Roadblocks to Telehealth and Telemedicine
First, because telehealth and telemedicine utilize new and emerging technologies, not all medical practices are utilizing these services. As a result, not all patients and providers are able to take advantage of the myriad of benefits telehealth and telemedicine can provide. Many practices are utilizing health record technologies and internal systems that don’t currently support the proper telehealth requirements for HIPAA compliance, and it’s not uncommon for practice managers or owners to be overloaded and too busy to explore or implement telehealth solutions.
Another roadblock to the growth of telehealth and telemedicine is that they require the use of newer technologies. While the biggest segment of patients consists of older individuals who may not have much experience with new technologies and are notoriously non-tech-savvy it can feel like a big mountain to climb to enable them to utilize these new systems. It can be a challenge to help some patients with simply using email, let alone to conduct a video conference with their medical provider or log details into a mobile app on their smartphone.
While telehealth and telemedicine provide new ways for patients to connect with their providers, there is no substitute for in-person patient care. Because of this, another major roadblock to the adoption of these technologies is a lack of trust. According to a study conducted by medical research company Medscape, 64% of patients are not sure that diagnoses provided through telemedicine are as accurate as in-person diagnoses, and 33% report that they have concerns about the privacy and security of such communications. This extends to insurance companies, as not all insurance providers have fully embraced covering care provided through telecommunication channels.
There are also inherent compliance risks that practice managers must address (learn more about possible compliance traps with billing virtual services).
In addition, as a provider it can be daunting to try and determine whether payers will cover telehealth services, and if so, whether any restrictions apply. Each state varies so it’s best to understand telehealth and telemedicine billing rules and regulations. Learn more about navigating telehealth laws.
Telemedicine in Rural & Remote Areas
Many rural areas lack access to mental health services, which may inadvertently exclude clients from care. Alternatives to traditional in-person therapy are needed. The utilization of telehealth, or secure video visits, seems an obvious step to increase available rural mental health services. Learn more about telemedicine in rural and remote areas.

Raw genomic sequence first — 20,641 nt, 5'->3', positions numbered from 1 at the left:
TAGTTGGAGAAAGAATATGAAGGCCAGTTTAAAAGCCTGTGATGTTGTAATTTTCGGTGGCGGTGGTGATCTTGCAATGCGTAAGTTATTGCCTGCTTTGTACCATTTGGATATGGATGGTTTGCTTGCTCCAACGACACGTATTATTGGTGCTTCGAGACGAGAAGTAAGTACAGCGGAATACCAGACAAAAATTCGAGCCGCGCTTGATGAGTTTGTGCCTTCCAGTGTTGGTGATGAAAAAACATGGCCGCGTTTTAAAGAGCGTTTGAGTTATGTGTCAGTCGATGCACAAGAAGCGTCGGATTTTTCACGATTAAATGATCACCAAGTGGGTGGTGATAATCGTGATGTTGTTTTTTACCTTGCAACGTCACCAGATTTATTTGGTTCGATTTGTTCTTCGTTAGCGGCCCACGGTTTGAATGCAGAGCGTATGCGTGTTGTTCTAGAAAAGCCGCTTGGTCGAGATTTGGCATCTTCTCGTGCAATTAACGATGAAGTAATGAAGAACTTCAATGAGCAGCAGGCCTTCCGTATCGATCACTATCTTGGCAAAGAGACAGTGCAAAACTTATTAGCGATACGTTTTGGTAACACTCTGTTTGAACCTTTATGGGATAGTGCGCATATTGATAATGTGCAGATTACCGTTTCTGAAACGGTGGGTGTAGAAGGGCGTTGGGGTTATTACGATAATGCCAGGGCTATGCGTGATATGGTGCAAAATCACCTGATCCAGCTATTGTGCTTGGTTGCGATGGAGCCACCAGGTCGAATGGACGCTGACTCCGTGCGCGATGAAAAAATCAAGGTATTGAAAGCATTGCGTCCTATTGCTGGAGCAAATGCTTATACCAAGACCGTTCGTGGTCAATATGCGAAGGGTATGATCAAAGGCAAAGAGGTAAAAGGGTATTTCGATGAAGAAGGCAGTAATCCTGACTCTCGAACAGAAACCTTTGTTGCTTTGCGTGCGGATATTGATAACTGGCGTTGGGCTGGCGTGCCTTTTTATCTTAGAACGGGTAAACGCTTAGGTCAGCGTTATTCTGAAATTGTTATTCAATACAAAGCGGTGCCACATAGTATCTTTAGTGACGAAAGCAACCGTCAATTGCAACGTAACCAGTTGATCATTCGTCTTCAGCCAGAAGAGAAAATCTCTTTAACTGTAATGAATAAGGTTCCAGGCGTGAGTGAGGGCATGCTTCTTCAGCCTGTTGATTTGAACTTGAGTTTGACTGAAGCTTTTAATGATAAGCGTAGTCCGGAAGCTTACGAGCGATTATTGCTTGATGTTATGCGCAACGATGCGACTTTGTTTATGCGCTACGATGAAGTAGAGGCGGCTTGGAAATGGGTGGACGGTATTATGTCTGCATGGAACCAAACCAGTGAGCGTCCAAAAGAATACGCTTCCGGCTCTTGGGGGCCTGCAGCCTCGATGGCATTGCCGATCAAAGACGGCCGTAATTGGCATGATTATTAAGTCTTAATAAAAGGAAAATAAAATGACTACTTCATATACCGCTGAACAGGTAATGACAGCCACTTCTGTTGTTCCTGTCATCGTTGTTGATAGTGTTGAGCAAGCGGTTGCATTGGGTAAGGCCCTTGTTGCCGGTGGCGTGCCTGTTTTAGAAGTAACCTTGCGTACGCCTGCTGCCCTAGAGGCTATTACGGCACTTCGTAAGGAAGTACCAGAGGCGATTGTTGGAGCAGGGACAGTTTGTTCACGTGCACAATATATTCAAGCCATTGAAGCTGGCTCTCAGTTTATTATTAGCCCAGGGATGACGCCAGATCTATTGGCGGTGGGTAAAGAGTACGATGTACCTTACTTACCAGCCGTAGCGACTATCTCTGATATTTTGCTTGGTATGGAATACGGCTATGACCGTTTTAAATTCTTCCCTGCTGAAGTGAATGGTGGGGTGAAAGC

Adapting Your Patients to Telehealth and Telemedicine
With restrictions eased and reimbursements increased to encourage you as a mental health provider to provide increased telehealth care, the next step is to help your patients make an easier transition from in-office to telehealth sessions. Learn more about how to help your patients transition to telehealth.
Telemedicine: Public & Private Reimbursement
The public appetite for telehealth is large and growing. Research has shown that telehealth is as effective and significantly less costly than in-office care. In addition, public and private payers are beginning to appreciate the cost reduction possibilities of telehealth and increasing the circumstances under which video visits get paid.
Learn more about public & private reimbursements in telemedicine.
Billing Telemedicine to Medicare
If you’re a provider offering telemedicine to Medicare patients, you should know that payers and the Office of Inspector General (OIG) are keeping close tabs on your billing. So before you move forward, learn a bit more about Medicare and telemedicine.
Why Billing Companies Should Recommend Telehealth to Clients
Telehealth can provide your billing clients with a convenient and accessible way for their patients to access care as well as help providers capture time spent on follow-up calls that have normally gone unreimbursed. Learn more about why billing companies should recommend telehealth.
Telehealth and Covid-19
The spread of the COVID-19 is requiring new ways to provide healthcare to minimize patients coming into the office and potentially spreading the disease to those who are not infected. As a result, The Department of Health and Human Services (HHS) and Centers for Medicare and Medicaid Services (CMS) have made some adjustments to the delivery and payment of telehealth services. Learn more about how Covid-19 has changed telehealth.
Take Advantage of Telehealth and Telemedicine with Kareo
Telehealth and Telemedicine can provide a major benefit to your practice, and allow for new opportunities to see more patients, provide improved and more personalized care, and generate a new revenue stream for your practice.
Kareo Telehealth allows you to connect with patients anywhere, anytime. It’s simple, secure, and streamlined—and fully reimbursed by private payers. With seamless integration to the Kareo EHR and practice management software, you can implement an efficient and effective telehealth solution. Learn more about Kareo Telehealth here and get started today!